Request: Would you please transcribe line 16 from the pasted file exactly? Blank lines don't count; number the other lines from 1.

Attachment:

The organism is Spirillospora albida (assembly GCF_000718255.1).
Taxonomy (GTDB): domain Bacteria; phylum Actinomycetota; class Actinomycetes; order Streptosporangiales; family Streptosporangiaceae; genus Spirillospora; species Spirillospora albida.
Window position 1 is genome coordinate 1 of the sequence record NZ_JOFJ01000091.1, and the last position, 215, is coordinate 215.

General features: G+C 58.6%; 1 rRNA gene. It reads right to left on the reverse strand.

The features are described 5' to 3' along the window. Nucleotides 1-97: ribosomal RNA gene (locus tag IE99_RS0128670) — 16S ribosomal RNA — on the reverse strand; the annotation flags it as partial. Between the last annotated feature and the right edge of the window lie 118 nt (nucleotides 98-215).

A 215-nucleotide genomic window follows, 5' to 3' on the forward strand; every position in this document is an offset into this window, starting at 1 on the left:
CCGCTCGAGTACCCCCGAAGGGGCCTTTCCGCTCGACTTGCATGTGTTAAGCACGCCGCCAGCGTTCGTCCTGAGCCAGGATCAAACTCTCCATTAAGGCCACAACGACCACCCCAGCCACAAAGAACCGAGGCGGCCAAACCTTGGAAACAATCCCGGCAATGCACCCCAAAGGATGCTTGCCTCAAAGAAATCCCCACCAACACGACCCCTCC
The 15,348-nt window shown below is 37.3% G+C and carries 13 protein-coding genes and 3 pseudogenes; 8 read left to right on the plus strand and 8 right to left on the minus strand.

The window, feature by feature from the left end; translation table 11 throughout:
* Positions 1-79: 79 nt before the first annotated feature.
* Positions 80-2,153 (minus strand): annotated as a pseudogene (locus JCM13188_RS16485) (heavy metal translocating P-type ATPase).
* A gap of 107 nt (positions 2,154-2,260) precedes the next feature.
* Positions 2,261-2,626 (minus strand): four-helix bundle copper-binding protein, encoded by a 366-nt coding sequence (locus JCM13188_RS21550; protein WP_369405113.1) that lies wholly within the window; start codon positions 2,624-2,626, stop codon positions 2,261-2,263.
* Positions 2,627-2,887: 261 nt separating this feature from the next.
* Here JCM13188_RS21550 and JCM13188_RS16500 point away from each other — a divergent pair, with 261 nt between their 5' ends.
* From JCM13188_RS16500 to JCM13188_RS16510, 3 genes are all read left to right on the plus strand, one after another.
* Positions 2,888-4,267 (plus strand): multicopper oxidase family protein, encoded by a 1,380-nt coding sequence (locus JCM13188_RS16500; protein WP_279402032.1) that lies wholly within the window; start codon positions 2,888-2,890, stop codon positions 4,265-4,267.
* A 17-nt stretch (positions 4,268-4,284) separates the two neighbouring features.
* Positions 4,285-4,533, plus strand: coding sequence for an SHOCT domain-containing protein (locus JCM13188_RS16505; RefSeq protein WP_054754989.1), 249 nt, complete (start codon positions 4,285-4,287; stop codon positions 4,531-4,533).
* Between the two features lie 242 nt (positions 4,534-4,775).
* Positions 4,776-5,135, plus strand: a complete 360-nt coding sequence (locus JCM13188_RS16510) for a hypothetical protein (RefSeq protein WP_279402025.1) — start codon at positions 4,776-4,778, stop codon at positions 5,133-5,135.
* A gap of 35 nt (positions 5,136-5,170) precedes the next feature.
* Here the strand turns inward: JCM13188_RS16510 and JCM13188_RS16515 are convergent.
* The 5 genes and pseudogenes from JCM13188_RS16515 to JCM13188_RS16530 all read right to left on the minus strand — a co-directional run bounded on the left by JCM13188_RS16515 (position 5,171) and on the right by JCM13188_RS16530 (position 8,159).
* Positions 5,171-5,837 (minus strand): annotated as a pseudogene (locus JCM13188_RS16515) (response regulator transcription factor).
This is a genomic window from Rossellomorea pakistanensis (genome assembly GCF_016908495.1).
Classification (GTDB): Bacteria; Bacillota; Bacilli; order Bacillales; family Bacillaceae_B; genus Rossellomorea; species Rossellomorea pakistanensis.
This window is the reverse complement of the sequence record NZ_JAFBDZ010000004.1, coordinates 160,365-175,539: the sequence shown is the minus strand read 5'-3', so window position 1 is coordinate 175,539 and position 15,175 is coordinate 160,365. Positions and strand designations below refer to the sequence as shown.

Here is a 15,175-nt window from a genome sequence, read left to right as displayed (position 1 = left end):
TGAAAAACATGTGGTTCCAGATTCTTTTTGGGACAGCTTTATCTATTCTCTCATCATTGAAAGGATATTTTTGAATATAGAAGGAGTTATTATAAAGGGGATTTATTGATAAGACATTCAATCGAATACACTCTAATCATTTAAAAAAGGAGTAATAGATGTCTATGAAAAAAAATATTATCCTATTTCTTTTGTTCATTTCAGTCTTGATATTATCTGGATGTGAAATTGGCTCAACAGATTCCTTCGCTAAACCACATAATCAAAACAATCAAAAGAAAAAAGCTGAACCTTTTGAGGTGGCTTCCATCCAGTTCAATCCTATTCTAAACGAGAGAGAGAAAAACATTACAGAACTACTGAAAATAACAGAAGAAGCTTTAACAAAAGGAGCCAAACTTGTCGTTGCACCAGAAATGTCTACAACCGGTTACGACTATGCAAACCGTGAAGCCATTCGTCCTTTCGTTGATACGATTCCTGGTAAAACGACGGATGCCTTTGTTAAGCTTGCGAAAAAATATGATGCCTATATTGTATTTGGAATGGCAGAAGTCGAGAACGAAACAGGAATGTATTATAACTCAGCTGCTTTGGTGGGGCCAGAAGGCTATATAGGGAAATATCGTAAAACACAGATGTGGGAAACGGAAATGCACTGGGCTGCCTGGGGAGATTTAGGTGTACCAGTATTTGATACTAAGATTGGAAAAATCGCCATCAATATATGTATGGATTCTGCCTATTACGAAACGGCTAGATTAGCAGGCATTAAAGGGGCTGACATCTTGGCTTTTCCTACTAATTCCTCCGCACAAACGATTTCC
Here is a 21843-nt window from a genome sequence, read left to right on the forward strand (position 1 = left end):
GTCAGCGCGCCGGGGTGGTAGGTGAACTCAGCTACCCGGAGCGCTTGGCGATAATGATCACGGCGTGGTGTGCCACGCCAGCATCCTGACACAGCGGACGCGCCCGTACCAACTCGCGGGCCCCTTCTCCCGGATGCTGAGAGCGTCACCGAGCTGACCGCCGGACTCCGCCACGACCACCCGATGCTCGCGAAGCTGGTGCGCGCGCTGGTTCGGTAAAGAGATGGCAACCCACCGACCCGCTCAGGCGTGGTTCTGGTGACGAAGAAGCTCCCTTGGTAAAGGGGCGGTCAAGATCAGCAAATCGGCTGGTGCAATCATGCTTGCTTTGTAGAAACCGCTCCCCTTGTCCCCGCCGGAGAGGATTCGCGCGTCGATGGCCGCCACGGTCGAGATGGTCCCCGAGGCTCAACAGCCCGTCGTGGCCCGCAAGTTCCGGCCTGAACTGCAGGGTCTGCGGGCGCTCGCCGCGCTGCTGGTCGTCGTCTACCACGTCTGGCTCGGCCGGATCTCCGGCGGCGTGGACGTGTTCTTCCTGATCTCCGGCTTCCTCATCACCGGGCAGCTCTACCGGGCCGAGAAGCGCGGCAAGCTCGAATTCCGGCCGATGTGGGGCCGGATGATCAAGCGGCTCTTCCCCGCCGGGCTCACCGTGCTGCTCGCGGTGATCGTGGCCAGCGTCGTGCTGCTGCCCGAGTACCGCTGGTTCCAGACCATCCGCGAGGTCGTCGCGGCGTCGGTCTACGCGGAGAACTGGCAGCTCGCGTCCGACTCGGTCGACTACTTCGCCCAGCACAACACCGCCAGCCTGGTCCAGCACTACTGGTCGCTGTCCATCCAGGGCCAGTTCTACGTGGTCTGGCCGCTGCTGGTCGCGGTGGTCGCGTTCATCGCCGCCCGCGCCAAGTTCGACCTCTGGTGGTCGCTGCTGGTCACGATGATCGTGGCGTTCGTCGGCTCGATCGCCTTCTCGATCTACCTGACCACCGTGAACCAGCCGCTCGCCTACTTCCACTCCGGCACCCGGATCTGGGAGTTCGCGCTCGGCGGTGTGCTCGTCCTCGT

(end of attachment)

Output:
* From JCM13188_RS16500 to JCM13188_RS16510, 3 genes are all read left to right on the plus strand, one after another.